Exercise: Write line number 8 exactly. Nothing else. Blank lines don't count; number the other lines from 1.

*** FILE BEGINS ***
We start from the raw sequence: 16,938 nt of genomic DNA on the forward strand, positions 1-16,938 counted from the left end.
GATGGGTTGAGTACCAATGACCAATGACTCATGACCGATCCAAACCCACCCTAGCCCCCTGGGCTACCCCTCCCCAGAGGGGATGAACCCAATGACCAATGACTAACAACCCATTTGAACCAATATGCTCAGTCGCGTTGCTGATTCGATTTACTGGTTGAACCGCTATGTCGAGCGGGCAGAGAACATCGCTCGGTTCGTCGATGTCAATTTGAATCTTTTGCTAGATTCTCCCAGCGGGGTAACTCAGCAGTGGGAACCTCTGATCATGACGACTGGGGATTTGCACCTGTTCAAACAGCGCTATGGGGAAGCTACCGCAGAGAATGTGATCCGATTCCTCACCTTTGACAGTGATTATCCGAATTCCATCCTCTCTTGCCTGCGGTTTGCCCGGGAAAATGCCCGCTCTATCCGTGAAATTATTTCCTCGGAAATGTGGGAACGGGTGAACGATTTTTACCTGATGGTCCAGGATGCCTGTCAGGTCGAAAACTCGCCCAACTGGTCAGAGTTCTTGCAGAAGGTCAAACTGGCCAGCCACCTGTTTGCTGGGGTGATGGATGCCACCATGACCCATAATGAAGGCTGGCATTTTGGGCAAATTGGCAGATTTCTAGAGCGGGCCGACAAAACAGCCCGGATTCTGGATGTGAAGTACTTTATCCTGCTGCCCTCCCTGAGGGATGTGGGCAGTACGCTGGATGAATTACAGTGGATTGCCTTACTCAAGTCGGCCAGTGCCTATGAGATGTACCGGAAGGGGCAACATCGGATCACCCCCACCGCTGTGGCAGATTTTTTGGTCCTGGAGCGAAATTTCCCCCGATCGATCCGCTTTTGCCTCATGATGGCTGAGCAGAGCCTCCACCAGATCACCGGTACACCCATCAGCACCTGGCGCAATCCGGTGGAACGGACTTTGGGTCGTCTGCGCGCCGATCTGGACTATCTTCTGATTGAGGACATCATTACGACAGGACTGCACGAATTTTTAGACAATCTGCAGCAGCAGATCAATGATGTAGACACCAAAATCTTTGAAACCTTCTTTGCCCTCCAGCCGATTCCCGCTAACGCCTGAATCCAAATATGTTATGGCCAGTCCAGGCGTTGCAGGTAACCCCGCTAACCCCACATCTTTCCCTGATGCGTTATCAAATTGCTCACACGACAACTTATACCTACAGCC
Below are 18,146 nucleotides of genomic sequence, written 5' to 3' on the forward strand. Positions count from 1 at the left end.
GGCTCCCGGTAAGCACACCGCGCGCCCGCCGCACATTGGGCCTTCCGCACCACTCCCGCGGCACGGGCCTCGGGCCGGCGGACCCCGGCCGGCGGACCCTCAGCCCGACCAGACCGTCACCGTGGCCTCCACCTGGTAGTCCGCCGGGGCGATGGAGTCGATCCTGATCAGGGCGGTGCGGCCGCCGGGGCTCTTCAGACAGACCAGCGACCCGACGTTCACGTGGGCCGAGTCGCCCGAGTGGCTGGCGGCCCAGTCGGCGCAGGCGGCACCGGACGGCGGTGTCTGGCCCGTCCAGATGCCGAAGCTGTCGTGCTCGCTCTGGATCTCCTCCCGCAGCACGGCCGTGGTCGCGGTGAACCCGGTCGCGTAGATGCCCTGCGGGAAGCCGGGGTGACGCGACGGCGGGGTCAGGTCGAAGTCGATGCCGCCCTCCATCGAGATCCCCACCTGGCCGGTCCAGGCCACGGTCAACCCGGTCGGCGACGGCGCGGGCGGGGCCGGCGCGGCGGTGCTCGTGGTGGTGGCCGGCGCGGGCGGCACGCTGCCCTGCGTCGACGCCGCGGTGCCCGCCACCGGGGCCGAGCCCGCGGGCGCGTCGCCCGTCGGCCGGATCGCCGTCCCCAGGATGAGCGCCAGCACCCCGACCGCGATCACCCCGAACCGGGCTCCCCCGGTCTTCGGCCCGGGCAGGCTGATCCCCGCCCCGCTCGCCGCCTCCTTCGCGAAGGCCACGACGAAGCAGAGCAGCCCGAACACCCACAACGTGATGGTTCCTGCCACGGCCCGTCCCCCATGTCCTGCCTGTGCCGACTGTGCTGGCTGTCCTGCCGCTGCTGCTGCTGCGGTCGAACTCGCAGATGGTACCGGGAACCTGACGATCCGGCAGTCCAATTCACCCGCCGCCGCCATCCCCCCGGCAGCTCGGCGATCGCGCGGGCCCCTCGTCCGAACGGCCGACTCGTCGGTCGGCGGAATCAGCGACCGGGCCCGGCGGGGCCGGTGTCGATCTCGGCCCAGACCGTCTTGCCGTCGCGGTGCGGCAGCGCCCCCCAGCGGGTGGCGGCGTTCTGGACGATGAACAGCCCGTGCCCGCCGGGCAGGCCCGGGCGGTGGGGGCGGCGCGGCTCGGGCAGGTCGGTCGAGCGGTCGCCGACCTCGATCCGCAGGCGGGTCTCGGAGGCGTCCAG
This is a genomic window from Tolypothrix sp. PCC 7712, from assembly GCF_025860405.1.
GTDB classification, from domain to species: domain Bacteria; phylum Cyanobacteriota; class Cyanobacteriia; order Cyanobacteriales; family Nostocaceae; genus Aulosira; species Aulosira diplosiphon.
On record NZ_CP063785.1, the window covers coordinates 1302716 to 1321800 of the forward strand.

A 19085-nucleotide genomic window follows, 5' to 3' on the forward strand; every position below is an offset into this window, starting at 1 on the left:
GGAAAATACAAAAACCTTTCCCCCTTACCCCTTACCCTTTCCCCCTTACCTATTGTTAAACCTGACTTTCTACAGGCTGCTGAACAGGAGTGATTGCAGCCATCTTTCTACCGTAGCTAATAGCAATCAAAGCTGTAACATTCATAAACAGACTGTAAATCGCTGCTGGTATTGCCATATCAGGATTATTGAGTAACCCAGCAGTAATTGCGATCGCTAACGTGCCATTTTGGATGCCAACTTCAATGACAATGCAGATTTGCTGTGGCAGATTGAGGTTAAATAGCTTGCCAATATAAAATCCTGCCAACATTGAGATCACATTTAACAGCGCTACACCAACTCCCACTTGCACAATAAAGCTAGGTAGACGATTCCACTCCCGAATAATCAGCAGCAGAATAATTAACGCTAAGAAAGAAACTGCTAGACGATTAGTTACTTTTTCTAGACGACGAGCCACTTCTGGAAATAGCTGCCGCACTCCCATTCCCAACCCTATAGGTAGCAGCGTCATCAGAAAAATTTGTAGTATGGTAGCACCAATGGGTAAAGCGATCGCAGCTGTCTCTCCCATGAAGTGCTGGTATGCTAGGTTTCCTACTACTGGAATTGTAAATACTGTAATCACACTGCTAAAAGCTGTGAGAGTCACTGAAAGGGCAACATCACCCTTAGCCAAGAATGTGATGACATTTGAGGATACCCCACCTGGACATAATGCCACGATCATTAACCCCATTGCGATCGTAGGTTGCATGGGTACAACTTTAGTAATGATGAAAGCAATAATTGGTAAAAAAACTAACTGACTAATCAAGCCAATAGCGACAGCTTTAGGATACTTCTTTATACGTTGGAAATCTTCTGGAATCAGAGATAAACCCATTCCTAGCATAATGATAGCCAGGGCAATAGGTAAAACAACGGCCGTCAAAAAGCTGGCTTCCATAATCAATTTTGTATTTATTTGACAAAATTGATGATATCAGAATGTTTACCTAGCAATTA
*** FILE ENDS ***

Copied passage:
A 19085-nucleotide genomic window follows, 5' to 3' on the forward strand; every position below is an offset into this window, starting at 1 on the left: